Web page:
Optical Diagnostic for Diesel-Sprays with μs- Time Resolution 910727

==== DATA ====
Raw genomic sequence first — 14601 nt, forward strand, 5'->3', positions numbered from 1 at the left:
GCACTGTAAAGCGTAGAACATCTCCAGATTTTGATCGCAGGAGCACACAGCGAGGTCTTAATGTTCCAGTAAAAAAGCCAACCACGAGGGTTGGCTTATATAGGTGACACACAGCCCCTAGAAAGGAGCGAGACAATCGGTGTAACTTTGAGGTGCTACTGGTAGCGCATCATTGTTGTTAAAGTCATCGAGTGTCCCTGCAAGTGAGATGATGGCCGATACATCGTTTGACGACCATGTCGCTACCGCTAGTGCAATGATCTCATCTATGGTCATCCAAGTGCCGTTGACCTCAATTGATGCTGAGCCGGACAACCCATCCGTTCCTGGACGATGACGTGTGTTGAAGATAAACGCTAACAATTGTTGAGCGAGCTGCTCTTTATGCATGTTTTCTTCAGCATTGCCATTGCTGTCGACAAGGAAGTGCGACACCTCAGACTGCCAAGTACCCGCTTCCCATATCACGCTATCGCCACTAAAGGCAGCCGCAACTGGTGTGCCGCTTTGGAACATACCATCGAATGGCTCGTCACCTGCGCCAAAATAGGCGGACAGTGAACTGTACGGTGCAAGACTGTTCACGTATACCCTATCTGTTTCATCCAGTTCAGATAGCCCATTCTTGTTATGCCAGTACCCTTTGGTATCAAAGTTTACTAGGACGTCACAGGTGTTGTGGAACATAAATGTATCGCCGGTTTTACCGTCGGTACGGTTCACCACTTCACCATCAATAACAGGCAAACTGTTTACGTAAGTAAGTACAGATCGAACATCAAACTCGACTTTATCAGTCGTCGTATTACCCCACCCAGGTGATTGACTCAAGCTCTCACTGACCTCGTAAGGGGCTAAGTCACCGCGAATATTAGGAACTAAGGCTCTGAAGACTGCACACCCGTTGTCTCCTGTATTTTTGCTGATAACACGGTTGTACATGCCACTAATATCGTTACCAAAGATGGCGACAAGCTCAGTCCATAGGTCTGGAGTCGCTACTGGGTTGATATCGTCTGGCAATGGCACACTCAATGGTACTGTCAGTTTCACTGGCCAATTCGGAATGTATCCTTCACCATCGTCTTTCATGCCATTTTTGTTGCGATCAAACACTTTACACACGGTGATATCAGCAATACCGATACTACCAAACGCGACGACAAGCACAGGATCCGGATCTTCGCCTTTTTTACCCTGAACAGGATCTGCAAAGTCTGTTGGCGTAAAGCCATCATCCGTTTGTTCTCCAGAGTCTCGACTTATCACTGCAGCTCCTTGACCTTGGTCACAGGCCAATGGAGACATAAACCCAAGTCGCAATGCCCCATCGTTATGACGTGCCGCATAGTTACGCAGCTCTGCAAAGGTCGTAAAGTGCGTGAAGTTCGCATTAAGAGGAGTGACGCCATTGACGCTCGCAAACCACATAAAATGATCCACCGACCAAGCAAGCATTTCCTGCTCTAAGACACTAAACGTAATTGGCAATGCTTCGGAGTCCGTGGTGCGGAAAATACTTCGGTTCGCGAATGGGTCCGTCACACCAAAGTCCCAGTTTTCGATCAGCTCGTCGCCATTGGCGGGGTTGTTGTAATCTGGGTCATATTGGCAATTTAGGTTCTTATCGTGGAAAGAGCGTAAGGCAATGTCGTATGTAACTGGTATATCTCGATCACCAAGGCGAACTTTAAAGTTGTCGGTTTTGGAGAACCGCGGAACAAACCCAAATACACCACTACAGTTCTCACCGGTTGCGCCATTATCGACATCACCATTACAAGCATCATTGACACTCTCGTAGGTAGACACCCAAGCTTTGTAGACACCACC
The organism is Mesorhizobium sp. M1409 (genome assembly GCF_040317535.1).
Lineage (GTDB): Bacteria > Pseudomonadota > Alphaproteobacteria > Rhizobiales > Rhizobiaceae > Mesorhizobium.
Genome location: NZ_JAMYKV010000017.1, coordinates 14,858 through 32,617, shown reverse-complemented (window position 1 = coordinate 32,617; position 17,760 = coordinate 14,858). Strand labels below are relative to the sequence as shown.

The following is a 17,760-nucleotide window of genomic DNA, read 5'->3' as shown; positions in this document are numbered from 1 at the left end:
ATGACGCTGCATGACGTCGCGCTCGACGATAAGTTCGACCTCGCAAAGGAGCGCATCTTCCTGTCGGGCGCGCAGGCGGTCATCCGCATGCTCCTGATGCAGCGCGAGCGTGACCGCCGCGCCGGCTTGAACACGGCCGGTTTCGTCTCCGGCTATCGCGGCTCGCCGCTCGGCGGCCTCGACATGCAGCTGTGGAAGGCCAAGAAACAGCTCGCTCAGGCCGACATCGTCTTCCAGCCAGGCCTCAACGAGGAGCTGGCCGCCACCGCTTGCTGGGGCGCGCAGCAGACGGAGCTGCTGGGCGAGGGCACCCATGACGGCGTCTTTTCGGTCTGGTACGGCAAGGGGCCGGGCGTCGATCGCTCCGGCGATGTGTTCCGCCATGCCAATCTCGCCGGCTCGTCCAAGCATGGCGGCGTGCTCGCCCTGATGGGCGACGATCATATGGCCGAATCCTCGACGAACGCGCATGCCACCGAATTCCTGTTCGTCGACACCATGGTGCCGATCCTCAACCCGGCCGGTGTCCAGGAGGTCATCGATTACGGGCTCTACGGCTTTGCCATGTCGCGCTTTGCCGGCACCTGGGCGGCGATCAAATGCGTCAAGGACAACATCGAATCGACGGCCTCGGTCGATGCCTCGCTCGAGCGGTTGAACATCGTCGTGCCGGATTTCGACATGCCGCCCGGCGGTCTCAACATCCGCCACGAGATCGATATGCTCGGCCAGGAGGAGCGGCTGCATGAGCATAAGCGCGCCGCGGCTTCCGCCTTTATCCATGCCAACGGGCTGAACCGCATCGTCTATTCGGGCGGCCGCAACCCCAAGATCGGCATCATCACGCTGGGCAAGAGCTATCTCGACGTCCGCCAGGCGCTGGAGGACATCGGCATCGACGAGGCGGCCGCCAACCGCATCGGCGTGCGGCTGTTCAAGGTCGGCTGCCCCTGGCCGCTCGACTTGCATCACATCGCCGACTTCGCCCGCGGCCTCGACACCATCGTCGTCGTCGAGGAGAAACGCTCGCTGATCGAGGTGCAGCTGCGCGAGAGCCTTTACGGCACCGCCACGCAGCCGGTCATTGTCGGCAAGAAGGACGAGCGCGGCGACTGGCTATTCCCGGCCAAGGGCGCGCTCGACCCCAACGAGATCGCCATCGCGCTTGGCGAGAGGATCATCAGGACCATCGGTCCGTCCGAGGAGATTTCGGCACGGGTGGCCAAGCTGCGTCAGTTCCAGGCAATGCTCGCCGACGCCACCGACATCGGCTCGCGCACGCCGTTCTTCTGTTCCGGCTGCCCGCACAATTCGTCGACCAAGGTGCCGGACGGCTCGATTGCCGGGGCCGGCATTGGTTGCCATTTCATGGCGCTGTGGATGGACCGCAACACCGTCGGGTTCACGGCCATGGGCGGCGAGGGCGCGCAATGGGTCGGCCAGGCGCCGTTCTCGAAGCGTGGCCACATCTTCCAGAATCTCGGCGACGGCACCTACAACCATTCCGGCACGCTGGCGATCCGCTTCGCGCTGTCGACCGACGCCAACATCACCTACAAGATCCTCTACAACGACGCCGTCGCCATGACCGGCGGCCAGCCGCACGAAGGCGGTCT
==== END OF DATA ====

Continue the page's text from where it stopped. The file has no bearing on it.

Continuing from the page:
Droplet formation and subsequent evaporation in Diesel sprays occur so fast that conventional diagnostic tools are generally too slow to resolve time dependent features. To overcome this drawback a very fast optical diagnostic system has been developed, providing a time resolution of 4 μs per sampling point over the full duration of automotive type Diesel sprays.In order to accomplish this high speed the simultaneously measurable quantities had to be reduced to the two most essential values: mean droplet size and number of droplets in the test section. A combined extinction-diffraction technique is used to determine the two free parameters in a generalized droplet distribution function which has been derived from a detailed analysis of spray characteristics using photo-graphic recordings of droplet distributions. It is shown that these two parameters are sufficient to characterize with good accuracy the full width of variations occuring in practical droplet distributions.The optical diagnostic system is controlled by a PC-based data aquisition and evaluation system. It is easily calibrated by a series of thin wires covering the measuring range from about 4-80 μm and can be used even in quite dense sprays with extinction signals down to 50%. This is accomplished by taking multiple diffraction automatically into acccount, if the extinction signal falls in the range:(80-50)%.If required the measuring range may be easily shifted to larger sizes by minor alignments in the optics. This will not affect the dynamic range of approximately 1 to 20 in measurable droplet ratios.The theoretical derivation of the mathematical background function, the layout of the optical setup and the calibration scheme are described in detail. The diagnostic is tested on a single hole nozzle using i rent injection pressures. The time dependent profiles of mean droplet diameter and number of droplets in the spray cone have been measured at different distances from the nozzle for injection pressures in the range 200-300 bar into atmospheric air. A good agreement has been achieved between our optical data and published data in the literature.


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